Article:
A horror story very much in keeping with Polish cinema for its allusive and metaphorical qualities, Hyena is also, on a secondary level, a thriller. The film’s central theme seems nevertheless to be the political and industrial transformations of a town also hit by international and local threats, such as the severe pollution problems affecting entire areas of Central and Eastern Europe, without forgetting the uncertainties of neo-capitalism. Through his artistic supervision, Krzysztof Zanussi contributed to the visual and production quality of the film.

Grzegroz Lewandowski was born in Poland in 1959 and is a film director and screenwriter. In 1999, he graduated in Directing from the University of Silesia and collaborated with numerous Polish directors, including Jan Jakub Kolski and Zbigniew Kami?ski. He has furthermore written and created various television programs. Hyena is his first feature film.

LE PRESSENTIMENT (The Premonition)
France, 2006, 35mm, col., 100’

Director: Jean-Pierre Darroussin. Screenplay: Jean-Pierre Darroussin and Valérie Stroh, based on the novel Le presentiment by Emmanuel Bove. Cinematography: Bernard Cavalié. Editing: Nelly Quettier. Production Design: Michel Vandestien. Sound: Jean-Pierre Duret. Music: Albert Marcoeur. Cast: Jean-Pierre Darroussin, Valérie Stroh, Amandone Jannin, Anne Canovas, Nathalie Richard, Hippolyte Girardot, Laurence Roy, Alain Libolt. Production companies: Agat Films & Cie, Bac Films, France 2 Cinéma. International sales: Bac Films International.

Charles Benestau breaks away from the upper class to which he belongs. He leaves his wife, family and career as a lawyer to go live, alone and anonymously, in a working class neighborhood in Paris. His desire to become another person allows him to discover new possibilities.

This is a story of a transformation. A physical migration that becomes the repudiation of a social class, the need to expunge one’s own relationship with the world and rebuild it with other perspectives, needs and urgencies. A comedy that also becomes an existential drama through a progressive, almost inevitable path, which proceeds along small but meaningful fits and bursts, to ultimately warp everyday norms: an upper class lawyer strips himself of his identity and belongings, giving his soul and money to other causes, and, searching for a heretofore unknown usefulness, discovers the Christological meaning of live. It is a film very much within the aesthetics of French cinema, with long and verbose dialogue, filmed in suffocating interiors, but also ready to rediscover the charm of life lived to the rhythm of the courtyard, the vivacious stage of the collective nature of the working class, so far from the reservedness of the well-to-do classes.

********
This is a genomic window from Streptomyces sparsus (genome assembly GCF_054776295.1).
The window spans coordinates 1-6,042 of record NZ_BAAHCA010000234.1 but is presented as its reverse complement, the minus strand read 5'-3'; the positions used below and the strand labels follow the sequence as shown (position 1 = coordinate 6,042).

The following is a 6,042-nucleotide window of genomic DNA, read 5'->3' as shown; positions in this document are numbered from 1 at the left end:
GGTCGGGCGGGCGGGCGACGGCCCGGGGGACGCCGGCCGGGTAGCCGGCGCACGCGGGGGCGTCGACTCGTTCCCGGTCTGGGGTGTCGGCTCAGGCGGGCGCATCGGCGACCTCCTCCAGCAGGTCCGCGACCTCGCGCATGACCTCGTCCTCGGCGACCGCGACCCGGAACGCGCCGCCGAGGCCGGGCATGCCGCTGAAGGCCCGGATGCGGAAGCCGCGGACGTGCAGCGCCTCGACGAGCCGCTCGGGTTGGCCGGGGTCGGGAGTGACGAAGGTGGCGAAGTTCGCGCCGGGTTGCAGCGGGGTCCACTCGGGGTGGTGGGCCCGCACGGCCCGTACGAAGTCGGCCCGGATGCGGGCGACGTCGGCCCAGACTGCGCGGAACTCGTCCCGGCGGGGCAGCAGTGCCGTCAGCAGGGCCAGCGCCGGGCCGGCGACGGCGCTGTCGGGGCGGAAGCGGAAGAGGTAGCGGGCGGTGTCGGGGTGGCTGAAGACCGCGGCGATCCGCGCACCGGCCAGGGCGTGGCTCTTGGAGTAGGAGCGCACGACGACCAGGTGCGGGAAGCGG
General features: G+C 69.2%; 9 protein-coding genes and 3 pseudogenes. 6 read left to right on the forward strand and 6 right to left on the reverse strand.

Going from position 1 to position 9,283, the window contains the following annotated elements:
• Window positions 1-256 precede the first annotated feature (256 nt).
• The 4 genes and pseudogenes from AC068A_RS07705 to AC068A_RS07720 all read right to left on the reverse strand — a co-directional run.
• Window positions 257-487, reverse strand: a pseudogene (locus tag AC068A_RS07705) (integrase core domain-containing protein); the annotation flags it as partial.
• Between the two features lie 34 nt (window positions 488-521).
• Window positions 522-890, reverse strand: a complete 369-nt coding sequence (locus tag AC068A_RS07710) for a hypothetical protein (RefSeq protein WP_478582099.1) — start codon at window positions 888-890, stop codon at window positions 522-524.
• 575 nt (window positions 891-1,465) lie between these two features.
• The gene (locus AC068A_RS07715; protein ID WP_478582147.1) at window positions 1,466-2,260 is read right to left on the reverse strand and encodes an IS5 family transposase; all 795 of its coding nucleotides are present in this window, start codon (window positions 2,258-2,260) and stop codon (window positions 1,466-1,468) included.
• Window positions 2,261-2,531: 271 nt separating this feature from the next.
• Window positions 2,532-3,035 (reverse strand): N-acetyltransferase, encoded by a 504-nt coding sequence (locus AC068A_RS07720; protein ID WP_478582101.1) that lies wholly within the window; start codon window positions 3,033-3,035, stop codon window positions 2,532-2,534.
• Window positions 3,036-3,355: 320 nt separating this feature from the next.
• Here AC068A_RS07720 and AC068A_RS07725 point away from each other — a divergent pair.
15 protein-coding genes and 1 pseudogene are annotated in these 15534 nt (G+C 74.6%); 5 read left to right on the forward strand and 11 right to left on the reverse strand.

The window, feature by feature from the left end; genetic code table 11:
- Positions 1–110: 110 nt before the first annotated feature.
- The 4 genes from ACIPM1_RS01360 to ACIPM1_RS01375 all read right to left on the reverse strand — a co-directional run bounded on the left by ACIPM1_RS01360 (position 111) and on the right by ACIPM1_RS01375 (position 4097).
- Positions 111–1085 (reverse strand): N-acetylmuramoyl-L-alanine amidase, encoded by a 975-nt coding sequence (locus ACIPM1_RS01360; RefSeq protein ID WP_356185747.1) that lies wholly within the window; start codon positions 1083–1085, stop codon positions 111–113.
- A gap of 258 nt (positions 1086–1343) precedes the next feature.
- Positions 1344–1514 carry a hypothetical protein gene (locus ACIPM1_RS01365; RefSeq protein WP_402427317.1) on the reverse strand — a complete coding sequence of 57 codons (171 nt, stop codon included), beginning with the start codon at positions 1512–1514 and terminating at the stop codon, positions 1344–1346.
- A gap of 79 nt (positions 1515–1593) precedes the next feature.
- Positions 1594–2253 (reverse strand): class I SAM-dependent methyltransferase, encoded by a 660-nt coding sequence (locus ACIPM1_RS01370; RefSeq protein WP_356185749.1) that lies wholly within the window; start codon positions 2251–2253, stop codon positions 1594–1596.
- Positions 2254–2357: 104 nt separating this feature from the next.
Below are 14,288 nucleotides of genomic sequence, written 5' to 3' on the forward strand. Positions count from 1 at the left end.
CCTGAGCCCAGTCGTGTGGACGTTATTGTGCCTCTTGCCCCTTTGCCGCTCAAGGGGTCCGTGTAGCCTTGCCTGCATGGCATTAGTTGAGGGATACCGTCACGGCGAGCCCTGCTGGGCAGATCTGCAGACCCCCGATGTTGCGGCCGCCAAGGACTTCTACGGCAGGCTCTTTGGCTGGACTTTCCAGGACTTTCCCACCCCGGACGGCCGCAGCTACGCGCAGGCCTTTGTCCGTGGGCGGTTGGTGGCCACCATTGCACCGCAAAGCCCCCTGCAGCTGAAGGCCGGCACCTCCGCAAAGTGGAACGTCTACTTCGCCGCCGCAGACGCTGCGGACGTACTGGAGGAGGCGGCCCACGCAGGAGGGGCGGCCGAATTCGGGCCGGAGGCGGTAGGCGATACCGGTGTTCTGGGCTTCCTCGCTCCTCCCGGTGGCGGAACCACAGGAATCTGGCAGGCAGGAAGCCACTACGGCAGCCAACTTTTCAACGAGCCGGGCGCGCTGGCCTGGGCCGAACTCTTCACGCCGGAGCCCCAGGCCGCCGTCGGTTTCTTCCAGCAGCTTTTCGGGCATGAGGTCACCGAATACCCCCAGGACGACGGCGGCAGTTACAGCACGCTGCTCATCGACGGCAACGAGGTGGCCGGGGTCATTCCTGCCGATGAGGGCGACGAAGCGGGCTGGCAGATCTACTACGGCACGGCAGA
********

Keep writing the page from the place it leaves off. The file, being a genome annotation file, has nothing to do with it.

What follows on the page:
This is a film about strength of will: it does not portray the almost somnambulist movements of the main character deceptively. Actually, Benestau’s is an obstinate, resolute and rigorous leap of faith that comes when he is faced with the premonition that, sooner or later, life requires courageous and definitive choices, necessary cancellations and painful restarts, not without leaving behind the personal and others’ trauma of such radical transformations, feeling the sense of death that, in the midst our lives, accompanies every little big action of our existence.

A wonderful film by Jean-Pierre Darroussin, Robert Guédiguian’s favorite actor, who here steps behind the camera for the first time, in an adaptation of the eponymous novel by Emmanuel Bove.

Jean-Pierre Darroussin was born in Courbevoie, France, in 1953. He studied at the Dramatic Arts Academy of Paris and, after having acted in Philippe de Broca’s Le psy and taken the stage by storm in the 1980s, he began a collaboration with Robert Guédiguian that was destined to last many years and bring him success. The role that made him famous, however, was that of the hippy in the 1989 film Mes meilleurs copains by Jean-Marie Poiré. He has worked with numerous directors, including Agnès Jaoui and Jean-Pierre Bacri, Cédric Kahn, Betrand Blier and Jean-Pierre Jeunet. In 1997, he won the Best Supporting Actor César for Un air de famille. He made his directorial debut in 1992 with the short film C’est trop con, produced by Guédiguian, which won the Best European Directing Award at Angers.